And such was my introduction to Billy Bland of Hunstville, Alabama. Billy was an interesting guy. Divorced, with two kids in college, he’d been down on his luck for many years, and had moved out to Pasadena to be near his children. He was staying at the Mission down the street but was planning a trip to Fiji in the winter as the heat was good for his arthritis. He was apparently well-traveled, having been to Vancouver, Montreal, and Toronto, all over Europe, and even up to Greenland (“Because I wanted to see it for myself,” he said). Mostly, though, he liked the Caribbean and the South Pacific (having been to Fiji fifteen times). The highest compliment he could pay a place he had visited was to say that he liked it because it was quiet. He also had an uncanny ability to know and recount every route of every transit system in every city he’d ever visited.
I suggested lunch so we could talk more and Billy knew a sandwich place nearby. We’d just got our order and were going to sit down when who should appear?
Yup. Hugette and her camera. She “just happened” to be passing by.
No doubt 🙂
Still fixated on reusing the tree museum idea I grabbed a stack of books on trees, forests, and greenhouses. Amongst these were some kids’ picture books and simple science books, which Kathy recommended we look at sometimes for good, basic descriptions of things.
And as I was researching trees I was approached by an elderly gentleman who wanted to know if I was an arborist. Now some stranger was interviewing me. I decided to interview back.
His name was Bob (this was my day for meeting ‘B’ people, apparently). He was an 88 year-old retired marketing director for Dow Chemical and used to travel a great deal for his job. His interest in trees was based on a curiosity about which kind of pine was out front of his condo (we eventually decided it was a
And that’s when Hugette found me again. She kept more of a distance this time, and I was able to point out John Burridge near-by and she went to photograph him instead (sorry, buddy 🙂
John and I left together, bumping into Andrea and Joe on the way back, and traded stories of our interviewees.
When we reassembled at 5pm we had a brief discussion of the afternoon, then a quick chat with our twin about what we’d decided to write about and our research and interview. After hearing my stuff Tony wasn’t convinced by the tree museum idea–he didn’t see how what I’d found from my interviewee was going to fit. Part of me had to admit that he was right.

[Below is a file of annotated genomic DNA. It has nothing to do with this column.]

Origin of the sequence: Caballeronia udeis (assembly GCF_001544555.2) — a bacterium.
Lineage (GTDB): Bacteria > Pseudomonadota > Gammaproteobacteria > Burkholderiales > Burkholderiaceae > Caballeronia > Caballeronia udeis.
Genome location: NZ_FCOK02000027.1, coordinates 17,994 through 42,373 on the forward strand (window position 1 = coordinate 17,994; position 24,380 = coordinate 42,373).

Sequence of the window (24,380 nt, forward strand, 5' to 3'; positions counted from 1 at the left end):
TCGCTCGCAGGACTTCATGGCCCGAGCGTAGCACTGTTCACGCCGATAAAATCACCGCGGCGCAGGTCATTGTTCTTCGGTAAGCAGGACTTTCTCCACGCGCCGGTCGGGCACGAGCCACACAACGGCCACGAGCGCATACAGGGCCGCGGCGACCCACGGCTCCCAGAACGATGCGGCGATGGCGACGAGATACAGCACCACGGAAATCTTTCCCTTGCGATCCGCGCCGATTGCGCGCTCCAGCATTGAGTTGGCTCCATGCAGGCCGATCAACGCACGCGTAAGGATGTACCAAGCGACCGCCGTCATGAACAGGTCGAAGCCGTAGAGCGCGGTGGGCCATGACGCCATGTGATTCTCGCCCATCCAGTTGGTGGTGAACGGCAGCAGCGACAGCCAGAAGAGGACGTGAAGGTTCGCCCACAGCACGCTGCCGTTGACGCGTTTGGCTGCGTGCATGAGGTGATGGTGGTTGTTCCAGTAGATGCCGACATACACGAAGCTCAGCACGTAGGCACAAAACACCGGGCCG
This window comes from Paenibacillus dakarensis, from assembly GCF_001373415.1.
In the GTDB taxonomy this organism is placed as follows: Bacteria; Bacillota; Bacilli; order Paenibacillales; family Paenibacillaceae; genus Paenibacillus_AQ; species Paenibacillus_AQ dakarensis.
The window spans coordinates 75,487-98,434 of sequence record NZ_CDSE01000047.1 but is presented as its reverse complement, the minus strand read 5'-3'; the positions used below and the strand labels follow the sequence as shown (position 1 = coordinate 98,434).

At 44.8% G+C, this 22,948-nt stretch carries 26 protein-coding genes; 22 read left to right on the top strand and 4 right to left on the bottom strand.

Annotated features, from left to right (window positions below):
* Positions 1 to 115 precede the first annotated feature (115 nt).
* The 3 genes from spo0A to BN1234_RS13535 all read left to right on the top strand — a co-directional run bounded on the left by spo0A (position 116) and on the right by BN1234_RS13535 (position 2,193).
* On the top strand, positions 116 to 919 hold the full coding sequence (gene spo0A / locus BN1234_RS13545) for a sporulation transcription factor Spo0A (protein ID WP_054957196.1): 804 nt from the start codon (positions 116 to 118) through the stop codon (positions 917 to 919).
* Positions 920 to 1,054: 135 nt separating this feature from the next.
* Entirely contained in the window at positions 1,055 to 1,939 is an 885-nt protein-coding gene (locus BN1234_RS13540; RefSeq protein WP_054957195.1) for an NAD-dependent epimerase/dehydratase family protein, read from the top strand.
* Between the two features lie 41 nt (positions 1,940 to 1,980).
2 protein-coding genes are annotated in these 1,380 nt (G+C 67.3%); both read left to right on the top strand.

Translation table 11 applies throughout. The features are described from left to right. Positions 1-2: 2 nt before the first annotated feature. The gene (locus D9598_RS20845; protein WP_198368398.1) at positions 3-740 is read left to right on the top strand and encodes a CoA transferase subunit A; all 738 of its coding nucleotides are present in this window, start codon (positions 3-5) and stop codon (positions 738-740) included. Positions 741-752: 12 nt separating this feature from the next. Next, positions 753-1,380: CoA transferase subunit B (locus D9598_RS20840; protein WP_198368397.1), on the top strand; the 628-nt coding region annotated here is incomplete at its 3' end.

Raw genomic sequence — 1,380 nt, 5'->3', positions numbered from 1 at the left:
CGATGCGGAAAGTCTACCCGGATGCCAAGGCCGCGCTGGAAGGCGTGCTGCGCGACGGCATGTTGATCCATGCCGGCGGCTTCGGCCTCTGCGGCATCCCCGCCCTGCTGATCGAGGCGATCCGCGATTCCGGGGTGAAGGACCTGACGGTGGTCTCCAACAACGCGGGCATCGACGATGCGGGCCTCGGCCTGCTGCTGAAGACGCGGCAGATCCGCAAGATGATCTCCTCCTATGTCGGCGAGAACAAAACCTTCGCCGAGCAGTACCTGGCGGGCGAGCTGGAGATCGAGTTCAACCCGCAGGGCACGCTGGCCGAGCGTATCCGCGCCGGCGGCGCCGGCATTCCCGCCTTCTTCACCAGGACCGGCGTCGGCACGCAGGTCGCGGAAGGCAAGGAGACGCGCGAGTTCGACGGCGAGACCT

Tim and Kathy gave us a run-down of what we were expected to do for the 24-hour story, and at we were dismissed to begin our writing odyssey. Heading back to our rooms, as we stepped off the elevator Tony said, sagely: “Don’t be too attached to your tree idea.”
The tux fitting was at 730pm in Sarah’s room, which was set up as the WOTF command center for the week. I met Marcus Collins and Randall Ensley, two of the illustrator winners, for this first time in the hallway outside. Randall was the artist who illustrated my story and is a really nice guy–and funny as hell. He wouldn’t give me any hints on what the drawing he’d done was though…
“A man. A woman. A lonely road. What will become of them?”
– KD Wentworth
As we waited to get in for measurements, John Goodwin asked me about what had inspired Saturn in G Minor and I met Sean Williams, one of the judges for the contest. Sean was wonderful the whole week and would later give me some very good advice about making the transition to novels. He turned out to be one of the judges for my quarter and said that he enjoyed my story and thought it very original. I always take “original” as high praise because I’m usually worried about how hard it is to do something new in SF. This was very nice to hear.
I even knew how the apple would fit into the tale.
By 130am–when I could no longer key my eyes open–I had 500 words written.
I would be up again soon, though…
– Marathon Man
– Discovery of coffee-based life forms
– “Blogging–it’s so cool.”
– Kim Zimring and I agree to a steel cage death match…on ice!
(NB: This is a repost of an article that first appeared on 19 September 2007. You can find my rationale for this repost series here.)